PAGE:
Recording your Inputs and OutputsΒΆ

The previous section showed you how you can record output from OpenMDAO using a case recorder. This next lesson will show you the available case recorders in more detail.

OpenMDAO contains the following case recorders:

Name Output Type
CSVCaseRecorder CSV file, defaults to cases.csv
DBCaseRecorder SQLite database, default ‘:memory:’; can also be stored in file
DumpCaseRecorder File-like object, defaults to sys.stdout
ListCaseRecorder Python List

The recorders are interchangeable, so you can use any of them in a slot that can accept them. All drivers contain a slot that can accept a list of case recorders. Why a list? That is so you can have the same case data recorded in multiple ways if you want to. For example, you could have use the DumpCaseRecorder to output data to the screen, and use the DBCaseRecorder to save the same data to database.

Each driver determines what it needs to write to the recorders in it’s list. In the previous example, the DOEdriver saves each point in the DOE as a case. However, a single-objective optimizer such as the SLSQPdriver saves the state of the model at each iteration in the optimization so that the convergence history can be observed. The state of the model includes the parameters, objective, constraints, and any other data that the user chooses to include by listing them in the printvars variable.

The CSVCaseRecorder outputs the selected variables into a file in the csv (Comma Separated Value) format. The DBCaseRecorder stores the selected variables in an SQLite database, which can be stored in memory or on disc as a binary file. The DumpCaseRecorder is used to output the selected variables into a file-like object. The default object is sys.stdout, which redirects the output to STDOUT. Finally, the ListCaseRecorder stores the cases in a Python list. Of these recorders, the CSVCaseRecorder is the most useful for passing data to other applications such as an external post-processing tool. The DBCaseRecorder is the most useful for saving data for later use.

Let’s consider our simple unconstrained optimization of the Paraboloid component with SLSQP. We would like to print out the convergence history of the variables, objective, and constraint into a csv file, which we can read into Excel for some post processing. Additionally, we would like to save an SQLite database for future use. The code for this should look like:

from openmdao.main.api import Assembly
from openmdao.lib.drivers.api import SLSQPdriver

from openmdao.examples.simple.paraboloid import Paraboloid

class OptimizationConstrained(Assembly):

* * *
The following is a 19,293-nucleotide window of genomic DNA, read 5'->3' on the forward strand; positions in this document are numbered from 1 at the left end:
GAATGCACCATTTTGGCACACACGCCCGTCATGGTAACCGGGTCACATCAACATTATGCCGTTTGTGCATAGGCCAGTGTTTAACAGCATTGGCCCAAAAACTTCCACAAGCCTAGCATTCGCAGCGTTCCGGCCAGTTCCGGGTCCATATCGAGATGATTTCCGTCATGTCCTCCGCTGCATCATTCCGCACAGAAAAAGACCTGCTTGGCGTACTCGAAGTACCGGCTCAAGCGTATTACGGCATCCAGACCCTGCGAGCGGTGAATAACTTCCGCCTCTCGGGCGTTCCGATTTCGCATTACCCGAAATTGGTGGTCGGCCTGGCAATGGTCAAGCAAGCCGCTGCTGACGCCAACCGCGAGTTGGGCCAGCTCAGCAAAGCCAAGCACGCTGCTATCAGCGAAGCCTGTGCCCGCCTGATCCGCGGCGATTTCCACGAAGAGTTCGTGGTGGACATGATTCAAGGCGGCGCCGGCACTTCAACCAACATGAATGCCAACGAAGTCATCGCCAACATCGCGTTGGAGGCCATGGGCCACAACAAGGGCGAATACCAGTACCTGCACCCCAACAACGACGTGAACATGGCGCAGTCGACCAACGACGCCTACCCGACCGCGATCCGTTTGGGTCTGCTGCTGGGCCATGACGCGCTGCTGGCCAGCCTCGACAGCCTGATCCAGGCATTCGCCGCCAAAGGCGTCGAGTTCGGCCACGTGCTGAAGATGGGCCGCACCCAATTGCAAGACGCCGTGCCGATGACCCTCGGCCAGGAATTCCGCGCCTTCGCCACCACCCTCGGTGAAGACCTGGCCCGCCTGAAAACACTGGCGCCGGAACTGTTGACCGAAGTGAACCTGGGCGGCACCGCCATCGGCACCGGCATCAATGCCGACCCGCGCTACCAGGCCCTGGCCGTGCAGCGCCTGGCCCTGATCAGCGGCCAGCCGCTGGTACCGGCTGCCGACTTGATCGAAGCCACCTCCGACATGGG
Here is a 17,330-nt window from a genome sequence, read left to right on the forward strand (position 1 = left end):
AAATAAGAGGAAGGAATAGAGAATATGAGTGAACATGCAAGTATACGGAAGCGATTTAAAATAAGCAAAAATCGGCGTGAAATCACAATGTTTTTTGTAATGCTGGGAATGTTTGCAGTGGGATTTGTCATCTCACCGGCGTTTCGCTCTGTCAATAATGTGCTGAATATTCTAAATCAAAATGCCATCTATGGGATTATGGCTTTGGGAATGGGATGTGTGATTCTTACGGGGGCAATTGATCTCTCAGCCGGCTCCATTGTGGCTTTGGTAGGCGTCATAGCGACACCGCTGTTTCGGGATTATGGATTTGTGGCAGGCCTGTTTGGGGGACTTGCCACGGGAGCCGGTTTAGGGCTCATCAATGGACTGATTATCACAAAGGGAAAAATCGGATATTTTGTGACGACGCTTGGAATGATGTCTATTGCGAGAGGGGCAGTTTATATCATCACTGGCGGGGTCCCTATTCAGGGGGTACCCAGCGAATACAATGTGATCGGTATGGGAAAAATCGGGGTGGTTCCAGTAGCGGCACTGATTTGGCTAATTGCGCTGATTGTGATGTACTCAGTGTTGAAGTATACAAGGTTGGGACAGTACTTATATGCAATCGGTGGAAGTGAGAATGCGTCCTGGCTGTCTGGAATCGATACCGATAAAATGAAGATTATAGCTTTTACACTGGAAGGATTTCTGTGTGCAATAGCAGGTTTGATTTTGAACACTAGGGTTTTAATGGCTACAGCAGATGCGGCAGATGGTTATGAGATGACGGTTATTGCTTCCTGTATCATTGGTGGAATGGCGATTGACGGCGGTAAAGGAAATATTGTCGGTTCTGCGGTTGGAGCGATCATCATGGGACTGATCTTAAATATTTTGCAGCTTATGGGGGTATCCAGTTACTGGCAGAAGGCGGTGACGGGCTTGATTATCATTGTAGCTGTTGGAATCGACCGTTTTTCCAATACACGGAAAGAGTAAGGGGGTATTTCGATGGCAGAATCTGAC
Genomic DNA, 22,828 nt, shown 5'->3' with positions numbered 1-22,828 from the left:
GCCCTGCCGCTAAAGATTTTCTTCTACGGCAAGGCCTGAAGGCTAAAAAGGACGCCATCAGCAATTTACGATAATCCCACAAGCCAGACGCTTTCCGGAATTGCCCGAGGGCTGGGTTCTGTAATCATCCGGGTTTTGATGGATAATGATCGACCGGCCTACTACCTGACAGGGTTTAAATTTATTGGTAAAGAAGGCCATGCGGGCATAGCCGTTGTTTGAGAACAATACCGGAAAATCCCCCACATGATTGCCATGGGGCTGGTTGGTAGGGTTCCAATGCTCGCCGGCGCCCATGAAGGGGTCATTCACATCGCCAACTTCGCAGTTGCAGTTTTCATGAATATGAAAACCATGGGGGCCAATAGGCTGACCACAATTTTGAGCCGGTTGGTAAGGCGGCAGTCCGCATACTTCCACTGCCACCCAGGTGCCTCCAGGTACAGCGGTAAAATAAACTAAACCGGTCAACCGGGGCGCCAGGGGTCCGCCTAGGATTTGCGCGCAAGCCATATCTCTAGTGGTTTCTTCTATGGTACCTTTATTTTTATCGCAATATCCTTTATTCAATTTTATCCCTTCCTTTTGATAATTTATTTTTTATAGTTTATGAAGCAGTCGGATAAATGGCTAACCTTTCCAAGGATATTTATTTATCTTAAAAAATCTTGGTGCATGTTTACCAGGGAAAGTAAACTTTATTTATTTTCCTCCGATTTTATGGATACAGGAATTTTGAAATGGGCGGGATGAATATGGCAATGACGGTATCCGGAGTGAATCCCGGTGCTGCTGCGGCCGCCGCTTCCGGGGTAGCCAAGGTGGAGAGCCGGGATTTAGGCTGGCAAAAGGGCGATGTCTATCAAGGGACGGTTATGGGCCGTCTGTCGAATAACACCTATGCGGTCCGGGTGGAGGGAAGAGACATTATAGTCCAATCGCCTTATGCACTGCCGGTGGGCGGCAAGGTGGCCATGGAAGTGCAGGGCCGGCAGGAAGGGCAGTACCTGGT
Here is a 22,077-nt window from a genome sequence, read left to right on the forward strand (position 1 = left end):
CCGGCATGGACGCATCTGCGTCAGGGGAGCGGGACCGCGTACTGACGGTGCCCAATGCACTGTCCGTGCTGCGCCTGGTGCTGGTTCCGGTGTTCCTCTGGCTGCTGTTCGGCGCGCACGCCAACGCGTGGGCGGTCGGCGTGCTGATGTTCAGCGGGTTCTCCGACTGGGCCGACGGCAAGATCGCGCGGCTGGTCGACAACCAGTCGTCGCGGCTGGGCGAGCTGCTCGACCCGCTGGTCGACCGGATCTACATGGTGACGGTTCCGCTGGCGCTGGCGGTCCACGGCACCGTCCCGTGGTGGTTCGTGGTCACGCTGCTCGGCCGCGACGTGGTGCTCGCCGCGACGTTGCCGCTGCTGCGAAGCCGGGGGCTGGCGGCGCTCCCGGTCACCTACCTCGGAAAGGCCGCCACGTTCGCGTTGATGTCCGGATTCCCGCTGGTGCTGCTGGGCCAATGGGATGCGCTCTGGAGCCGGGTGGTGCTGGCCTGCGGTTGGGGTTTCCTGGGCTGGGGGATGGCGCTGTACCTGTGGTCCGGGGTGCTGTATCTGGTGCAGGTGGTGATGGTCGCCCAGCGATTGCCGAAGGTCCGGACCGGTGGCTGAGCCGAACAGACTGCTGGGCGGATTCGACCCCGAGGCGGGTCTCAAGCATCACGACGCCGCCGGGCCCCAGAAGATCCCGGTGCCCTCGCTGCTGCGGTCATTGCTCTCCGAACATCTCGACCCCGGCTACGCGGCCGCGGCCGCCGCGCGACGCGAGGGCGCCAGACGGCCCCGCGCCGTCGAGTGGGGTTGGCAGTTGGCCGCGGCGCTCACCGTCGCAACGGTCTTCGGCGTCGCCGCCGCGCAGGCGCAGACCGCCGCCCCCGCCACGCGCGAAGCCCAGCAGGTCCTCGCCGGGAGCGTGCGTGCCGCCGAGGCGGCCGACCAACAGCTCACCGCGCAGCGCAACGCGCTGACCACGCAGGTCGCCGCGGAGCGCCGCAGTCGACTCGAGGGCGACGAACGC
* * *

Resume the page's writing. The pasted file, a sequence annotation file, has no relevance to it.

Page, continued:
"""Constrained optimization of the Paraboloid component."""

    def configure(self):
        """ Creates a new Assembly containing a Paraboloid and an optimizer"""

        # Create Paraboloid component instances
        self.add('paraboloid', Paraboloid())

        # Create Optimizer instance
        self.add('driver', SLSQPdriver())

        # Driver process definition

        # Optimzier Flags
        self.driver.iprint = 0

        # Objective

        # Design Variables
        self.driver.add_parameter('paraboloid.x', low=-50., high=50.)
        self.driver.add_parameter('paraboloid.y', low=-50., high=50.)

        # Constraints
        self.driver.add_constraint('paraboloid.x-paraboloid.y >= 15.0')

if __name__ == "__main__": # pragma: no cover

    import time

    opt_problem = OptimizationConstrained()

    # Set up our CaseRecorders

    from openmdao.lib.casehandlers.api import CSVCaseRecorder, DBCaseRecorder

    opt_problem.driver.recorders = [CSVCaseRecorder(filename='converge.csv'),
                                    DBCaseRecorder(dbfile='converge.db', append=False)]

    # Run problem

    # Print out history of our objective for inspection

    for case in opt_problem.driver.recorders[0].get_iterator():
        print case['objective']

    print "\n"
    print "Minimum found at (%f, %f)" % (opt_problem.paraboloid.x, \

Here, we set opt_problem.driver.recorders to be a list that contains the csv and db case recorders. The CSVCaseRecorder takes a filename as an argument, as does the DBCaseRecorder. These files will be written in the directory where you execute this python file.

OpenMDAO has a data structure for storing case information. This structure includes the variable names, their status as an input or output, and a number of other metadata fields. Run the above code, and inspect the resulting file converge.csv.


This file should be readable into an application that accepts a csv input file. The first line is a header that contains the variable names for the values that are printed. Notice that the objective and constraints are printed for an optimizer driver. The first column is a case label, which is currently empty for cases generated from a driver. Columns with a section header (“/INPUTS”, “/OUTPUTS”, “/METADATA”) do not contain any data. The final columns in the file contain some metadata associated with the case. None of these are set by SLSQPdriver. Note that in OpenMDAO’s flavor of csv, all string data will always be enclosed in double quotes.

The CSVCaseRecorder supports simple data types – integers, floats, and strings. It also supports single elements of an array. The chosen element becomes a column in the csv file. Some of the more complicated data types – dictionaries, lists, multi-dimensional arrays, custom data objects – are not yet supported by the CSVCaseRecorder, and it is not clear how some of these could best be represented in a comma-separated format. However, the other case recorders should support every type of variable, provided that it can be serialized.

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